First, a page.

1st Night of Chanukah. In the beginning, “G-d said, ‘Let There Be Light.’” The reference is not only to physical light as we know it. This initial statement is the mandate of all Creation. The ultimate goal and purpose of creation is that the Divine Light shine throughout the world, transforming everything, even darkness itself, so that it, too, will shine.
2nd Night of Chanukah. At Creation, G-d made the “two great lights,” the sun and the moon. The sun is constant—every day the same big fiery ball appears in the sky above us. But the moon is always going through changes. It has its ups and downs; one day it is full, then it wanes, getting smaller and smaller. Yet even after it seems to have completely disappeared, it renews itself, and grows again. Even as we grow and change, we must retain our consistency.
3rd Night of Chanukah. The lamp. The Syrian-Greek desecration of the Holy Temple was another example of their determination to destroy the sanctity of Jewish life. The worship of one invisible, omnipotent G-d was replaced with the worship of pagan deities made in the image of man.
The Torah tells us that “the soul of man is the lamp of G-d.” Just as oil permeates the olive, the Divine soul permeates the Jew, and just as the oil burning in the menorah spreads light, the Jewish soul illuminates the world in the performance of good deeds. In defiling the sacred oil of the menorah, the Greeks tried to destroy the Jewish soul.
But the soul cannot be extinguished. Miraculously, despite the best efforts of the oppressors, one cruse of pure oil remained in the Temple, and one cruse was enough to rededicate the Temple and renew the holy task of spreading light throughout the world.
4th Night of Chanukah. Lighting the dark. Shabbat candles are lit before dark, inside our home. By contrast, Chanukah’s candles have to remain lit into the darkness of the night, and near a window facing the street.
Shabbat candles bring light within, but the Chanukah lights go further, also transforming the darkness outside.
5th Night of Chanukah. Increasing the light. “A mitzvah is compared to a candle and the Torah is light.” We should always aspire to increase our level of Torah and mitzvot. If we did one good deed yesterday, let us try to increase and do more today. Like the Chanukah candles, we are meant to add light every day.
The Baal Shem Tov, founder of the Chassidic movement, said, “The Hebrew word for light is ‘ohr’—the numerical equivalent of ‘raz’ (inner secret). Whoever knows the ‘secret’ contained in everything can bring illumination.”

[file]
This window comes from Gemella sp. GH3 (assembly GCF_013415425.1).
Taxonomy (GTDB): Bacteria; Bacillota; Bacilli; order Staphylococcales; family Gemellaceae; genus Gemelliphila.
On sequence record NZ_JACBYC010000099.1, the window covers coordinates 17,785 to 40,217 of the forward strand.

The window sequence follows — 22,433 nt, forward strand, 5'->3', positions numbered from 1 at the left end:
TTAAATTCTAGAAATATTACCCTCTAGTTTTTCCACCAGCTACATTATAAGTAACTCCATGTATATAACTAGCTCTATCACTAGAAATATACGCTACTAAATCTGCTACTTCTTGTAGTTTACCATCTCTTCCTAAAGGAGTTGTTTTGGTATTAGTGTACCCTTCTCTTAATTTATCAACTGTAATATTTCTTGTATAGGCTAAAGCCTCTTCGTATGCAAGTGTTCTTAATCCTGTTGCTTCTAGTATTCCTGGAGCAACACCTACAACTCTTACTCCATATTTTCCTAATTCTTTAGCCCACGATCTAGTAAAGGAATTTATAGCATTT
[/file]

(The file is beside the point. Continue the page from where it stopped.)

6th Night of Chanukah. Miracles for today. The lights of the Chanukah menorah are more than simply a reminder of ancient miracles; they are meant to provide inspiration and illumination in our contemporary daily lives.
In a very real sense, the Chanukah miracles of old are reenacted in our observance today. That is one reason why we say, in the second blessing recited over the Chanukah lights, “Blessed are You . . . who wrought miracles for our ancestors, in those days, at this time.” By reflecting upon the significance of the Chanukah miracles, we can see, with ever-increasing clarity, the miraculous dimension of events in our own time.
7th Night of Chanukah. Spreading the light. There is a Talmudic statement: “We are day workers.” Day means light. Our task is to spread light, to illuminate the world with the light of the Torah.
Evil and darkness do not get swept out with a broom. By creating more light, the night and darkness will disappear by themselves.
8th Night of Chanukah. The infinite light. Although it commemorates the kindling of the Temple’s menorah, which had only seven branches, our Chanukah menorah has eight lights.
The number eight in this context is not just the digit after seven.
Symbolically, “seven” is associated with the natural world, created in six days and completed with G-d’s rest on the seventh, Shabbat. “Eight,” however, represents the infinite and supernatural, in contrast to the finite and natural.
The seven-lamp menorah illuminated the natural world, but Chanukah goes beyond. It is a foretaste and reflection of the era of Mashiach, a higher level that is above and beyond our worldly limitations.
At the end of the long, dark night, right before daybreak, we may be tempted to fall asleep. Chanukah gives us the strength to be awake for and aware of the approach of daylight. (Chabad.org)